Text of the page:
On the other hand, you probably won’t need a footprint if you’re camping on grassy land like your backyard, or on the beach.
Size and Weight
While a tent footprint typically isn’t very large or heavy compared to a camping tent, it can be something to think about if you’re going on a backpacking trip. A footprint could weigh up to half a pound and take up a few liters of space, so it might not be worth carrying if you’ve already got a full bag.
In this case, it might be better to make your own footprint, which is something we show you how to do below. If you’re going car camping, then this factor isn’t something you should worry about.
The average tent footprint can cost anywhere between 30 and 80 dollars. While this is cheaper than the cost of a tent, it can be annoying to drop extra money on it.
If you plan to go tent camping frequently and can afford to drop the extra money, it’s worth it. However, there are cheaper alternatives and homemade options you can consider.
How to Make a DIY Footprint
Given that it’s just a simple piece of fabric, it’s pretty easy to make your own tent footprint. They usually cost much less than the ones sold by tent manufacturers and are lighter in weight too. Depending on your needs, there are 3 popular tent footprint materials that we’d recommend choosing from.
PU Coated Nylon
If you want something as close as possible to the real thing, this is the material that most tent footprints are made out of. It usually weighs about 1.9 ounces per square yard, making it the heaviest out of the 3 options, although it likely offers the best protection as well.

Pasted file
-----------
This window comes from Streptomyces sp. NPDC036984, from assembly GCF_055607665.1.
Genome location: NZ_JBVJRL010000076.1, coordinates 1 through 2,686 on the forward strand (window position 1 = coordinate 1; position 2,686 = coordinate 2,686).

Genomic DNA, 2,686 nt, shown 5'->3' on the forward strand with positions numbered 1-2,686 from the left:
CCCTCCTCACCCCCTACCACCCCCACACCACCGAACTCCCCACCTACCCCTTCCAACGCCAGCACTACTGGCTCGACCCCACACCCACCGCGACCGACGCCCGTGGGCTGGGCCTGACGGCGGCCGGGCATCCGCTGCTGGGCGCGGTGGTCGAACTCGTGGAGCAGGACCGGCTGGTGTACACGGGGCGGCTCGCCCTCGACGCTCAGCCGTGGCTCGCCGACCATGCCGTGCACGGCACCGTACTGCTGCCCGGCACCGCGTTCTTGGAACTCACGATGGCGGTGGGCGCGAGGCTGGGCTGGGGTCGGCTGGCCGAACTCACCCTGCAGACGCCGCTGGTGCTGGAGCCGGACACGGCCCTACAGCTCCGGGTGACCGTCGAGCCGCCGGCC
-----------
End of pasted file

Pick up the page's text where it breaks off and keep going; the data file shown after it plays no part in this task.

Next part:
You can purchase the nylon by the yard for about half as much as your standard tent footprint, so you’re at about a $25 price tag.
Tyvek is designed to be used as a house wrap to protect walls during construction but has grown popular with campers over the years. Tyvek weighs 1.85 ounces per square yard, so slightly lighter than typical tent footprint material.
Another benefit is that it is basically indestructible and will last you forever, so it’s perfect for tough terrain. You can buy enough Tyvek to make a footprint for about $10-15, although you’ll probably have to pick it up at your local hardware store rather than ordering online.
Polycryo is the lightest and cheapest option available, making it an excellent choice for backpackers wanting to optimize for weight. At 0.55 ounces per square yard, it will feel virtually weightless in your bag.
While not as durable as the above options, it will still protect your tent well for multiple camping trips. Even better, it can be found for under $10.
Making Your Own Footprint
After choosing one of the materials above, it’s super easy to make your own footprint. Here are the exact steps you’ll need to follow.
Pitch your tent and measure the dimensions. This can be done inside your house before going camping.
Subtract 1-2 inches from each side. You want your tent footprint to be slightly smaller than your tent. This will ensure water doesn’t pool underneath your tent, getting the floor wet.
Draw out the dimensions you need with a marker and cut your chosen material to size.
Congratulations, you now have a perfectly functional tent footprint that is ready for camping!
While tent footprints aren’t necessary in all cases, we think that the benefits to the health of your tent outweigh the costs. If price is an issue, it’s also very easy to make a DIY footprint as we showed right above.
If you have any tips or recommendations related to tent footprints, please leave them in the comments below. Happy camping!
Carl is a content writer for The Camping Buddy, specializing in informational camping articles and product reviews. Carl has been a freelance writer for outdoor news sites while spending his time backpacking across the world. His favorite camping spot is Malaekahana Beach in Hawaii.